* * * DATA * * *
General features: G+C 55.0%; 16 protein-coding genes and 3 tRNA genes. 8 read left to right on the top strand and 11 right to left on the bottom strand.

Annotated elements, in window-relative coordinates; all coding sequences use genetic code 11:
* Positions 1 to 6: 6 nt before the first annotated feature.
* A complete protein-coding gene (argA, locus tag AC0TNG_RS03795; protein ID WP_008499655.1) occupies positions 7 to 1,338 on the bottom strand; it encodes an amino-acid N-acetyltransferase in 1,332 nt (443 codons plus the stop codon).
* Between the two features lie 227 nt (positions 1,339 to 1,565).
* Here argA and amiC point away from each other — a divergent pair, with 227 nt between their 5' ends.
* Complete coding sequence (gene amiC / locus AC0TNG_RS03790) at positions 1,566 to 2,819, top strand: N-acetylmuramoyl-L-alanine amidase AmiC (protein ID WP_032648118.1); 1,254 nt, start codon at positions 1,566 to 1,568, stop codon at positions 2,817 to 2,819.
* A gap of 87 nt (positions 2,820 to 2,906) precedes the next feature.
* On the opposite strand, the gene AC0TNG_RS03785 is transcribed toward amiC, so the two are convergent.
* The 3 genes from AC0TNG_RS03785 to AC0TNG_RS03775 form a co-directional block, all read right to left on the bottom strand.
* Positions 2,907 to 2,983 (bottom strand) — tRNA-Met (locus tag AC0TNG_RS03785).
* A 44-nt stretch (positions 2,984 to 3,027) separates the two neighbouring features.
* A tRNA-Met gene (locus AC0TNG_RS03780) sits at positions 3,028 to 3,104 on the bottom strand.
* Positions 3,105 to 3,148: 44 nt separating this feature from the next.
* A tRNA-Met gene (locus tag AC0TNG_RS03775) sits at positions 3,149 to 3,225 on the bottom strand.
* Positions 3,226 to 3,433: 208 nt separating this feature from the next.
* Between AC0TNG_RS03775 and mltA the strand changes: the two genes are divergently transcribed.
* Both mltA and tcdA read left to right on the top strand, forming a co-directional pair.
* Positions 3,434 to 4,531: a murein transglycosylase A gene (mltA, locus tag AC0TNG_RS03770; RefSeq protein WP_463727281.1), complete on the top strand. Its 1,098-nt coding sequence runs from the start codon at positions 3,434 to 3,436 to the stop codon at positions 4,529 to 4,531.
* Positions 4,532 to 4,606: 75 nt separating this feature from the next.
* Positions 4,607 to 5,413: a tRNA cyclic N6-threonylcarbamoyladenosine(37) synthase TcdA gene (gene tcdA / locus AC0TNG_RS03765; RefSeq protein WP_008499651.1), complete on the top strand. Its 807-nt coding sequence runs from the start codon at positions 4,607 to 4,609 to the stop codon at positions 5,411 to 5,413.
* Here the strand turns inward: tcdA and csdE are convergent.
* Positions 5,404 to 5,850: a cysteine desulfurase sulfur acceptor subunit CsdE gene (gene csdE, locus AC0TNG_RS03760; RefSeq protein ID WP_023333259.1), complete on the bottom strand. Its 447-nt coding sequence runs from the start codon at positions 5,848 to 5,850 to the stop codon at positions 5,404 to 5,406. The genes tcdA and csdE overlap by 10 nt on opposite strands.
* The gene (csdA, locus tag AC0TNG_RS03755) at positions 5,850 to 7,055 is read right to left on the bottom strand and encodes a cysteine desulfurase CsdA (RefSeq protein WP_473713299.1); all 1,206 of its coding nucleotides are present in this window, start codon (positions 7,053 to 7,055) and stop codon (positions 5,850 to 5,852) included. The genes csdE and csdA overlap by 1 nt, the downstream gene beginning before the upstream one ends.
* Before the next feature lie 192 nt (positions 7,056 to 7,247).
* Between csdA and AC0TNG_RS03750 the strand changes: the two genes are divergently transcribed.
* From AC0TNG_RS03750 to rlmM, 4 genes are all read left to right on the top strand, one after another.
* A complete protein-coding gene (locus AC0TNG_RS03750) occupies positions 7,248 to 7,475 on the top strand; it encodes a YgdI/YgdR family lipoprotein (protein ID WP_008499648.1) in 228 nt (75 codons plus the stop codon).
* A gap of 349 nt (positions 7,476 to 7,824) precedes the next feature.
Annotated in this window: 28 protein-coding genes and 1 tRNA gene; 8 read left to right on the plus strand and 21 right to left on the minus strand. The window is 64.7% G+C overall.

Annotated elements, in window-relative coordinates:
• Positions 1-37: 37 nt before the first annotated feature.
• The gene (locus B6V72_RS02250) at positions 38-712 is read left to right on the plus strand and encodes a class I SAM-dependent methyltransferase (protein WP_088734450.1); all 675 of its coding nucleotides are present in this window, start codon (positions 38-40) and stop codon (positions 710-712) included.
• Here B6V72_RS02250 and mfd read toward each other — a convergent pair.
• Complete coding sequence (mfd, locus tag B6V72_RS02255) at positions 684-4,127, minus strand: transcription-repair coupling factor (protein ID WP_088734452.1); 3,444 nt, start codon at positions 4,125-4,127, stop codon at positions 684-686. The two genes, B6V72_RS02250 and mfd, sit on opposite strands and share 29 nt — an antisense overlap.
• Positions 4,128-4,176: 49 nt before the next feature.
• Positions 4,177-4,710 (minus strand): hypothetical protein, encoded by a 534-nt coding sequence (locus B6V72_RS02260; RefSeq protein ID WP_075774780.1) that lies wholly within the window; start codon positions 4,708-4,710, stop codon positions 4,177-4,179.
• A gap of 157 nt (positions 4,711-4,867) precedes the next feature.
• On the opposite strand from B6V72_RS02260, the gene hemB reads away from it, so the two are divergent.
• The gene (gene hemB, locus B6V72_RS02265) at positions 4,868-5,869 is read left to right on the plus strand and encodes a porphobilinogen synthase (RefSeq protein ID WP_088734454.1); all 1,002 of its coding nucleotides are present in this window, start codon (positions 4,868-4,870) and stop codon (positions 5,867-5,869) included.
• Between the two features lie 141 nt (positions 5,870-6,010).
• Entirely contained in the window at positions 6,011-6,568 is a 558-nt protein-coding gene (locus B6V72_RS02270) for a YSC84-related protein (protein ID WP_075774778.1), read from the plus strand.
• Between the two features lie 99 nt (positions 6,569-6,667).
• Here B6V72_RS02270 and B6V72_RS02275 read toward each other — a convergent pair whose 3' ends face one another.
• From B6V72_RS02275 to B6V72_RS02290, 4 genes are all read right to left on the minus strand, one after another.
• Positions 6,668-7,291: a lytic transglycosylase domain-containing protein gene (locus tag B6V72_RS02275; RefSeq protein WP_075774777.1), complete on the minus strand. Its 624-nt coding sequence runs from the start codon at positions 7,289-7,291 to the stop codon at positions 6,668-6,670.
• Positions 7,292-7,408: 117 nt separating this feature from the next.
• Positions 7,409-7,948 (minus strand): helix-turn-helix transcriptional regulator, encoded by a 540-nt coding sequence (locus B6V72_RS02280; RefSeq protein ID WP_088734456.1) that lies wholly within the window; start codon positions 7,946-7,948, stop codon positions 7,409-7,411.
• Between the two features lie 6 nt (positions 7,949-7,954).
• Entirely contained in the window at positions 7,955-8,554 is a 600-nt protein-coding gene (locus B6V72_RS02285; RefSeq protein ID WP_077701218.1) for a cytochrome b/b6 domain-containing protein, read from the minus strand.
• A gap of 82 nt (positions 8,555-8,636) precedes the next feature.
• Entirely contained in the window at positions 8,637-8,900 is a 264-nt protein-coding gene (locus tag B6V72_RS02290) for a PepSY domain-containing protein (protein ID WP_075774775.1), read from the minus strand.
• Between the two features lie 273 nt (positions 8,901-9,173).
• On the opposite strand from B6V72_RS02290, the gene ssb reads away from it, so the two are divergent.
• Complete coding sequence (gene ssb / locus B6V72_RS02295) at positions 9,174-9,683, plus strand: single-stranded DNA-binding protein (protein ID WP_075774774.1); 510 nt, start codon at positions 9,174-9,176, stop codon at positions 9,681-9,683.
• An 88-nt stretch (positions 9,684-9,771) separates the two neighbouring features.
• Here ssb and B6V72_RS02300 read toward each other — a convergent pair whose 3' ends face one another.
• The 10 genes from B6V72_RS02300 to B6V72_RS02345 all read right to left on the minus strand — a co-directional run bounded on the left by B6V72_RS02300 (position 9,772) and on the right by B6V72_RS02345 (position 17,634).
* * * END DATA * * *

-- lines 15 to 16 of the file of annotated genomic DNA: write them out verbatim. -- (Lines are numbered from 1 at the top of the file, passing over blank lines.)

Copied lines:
* A tRNA-Met gene (locus tag AC0TNG_RS03775) sits at positions 3,149 to 3,225 on the bottom strand.
* Positions 3,226 to 3,433: 208 nt separating this feature from the next.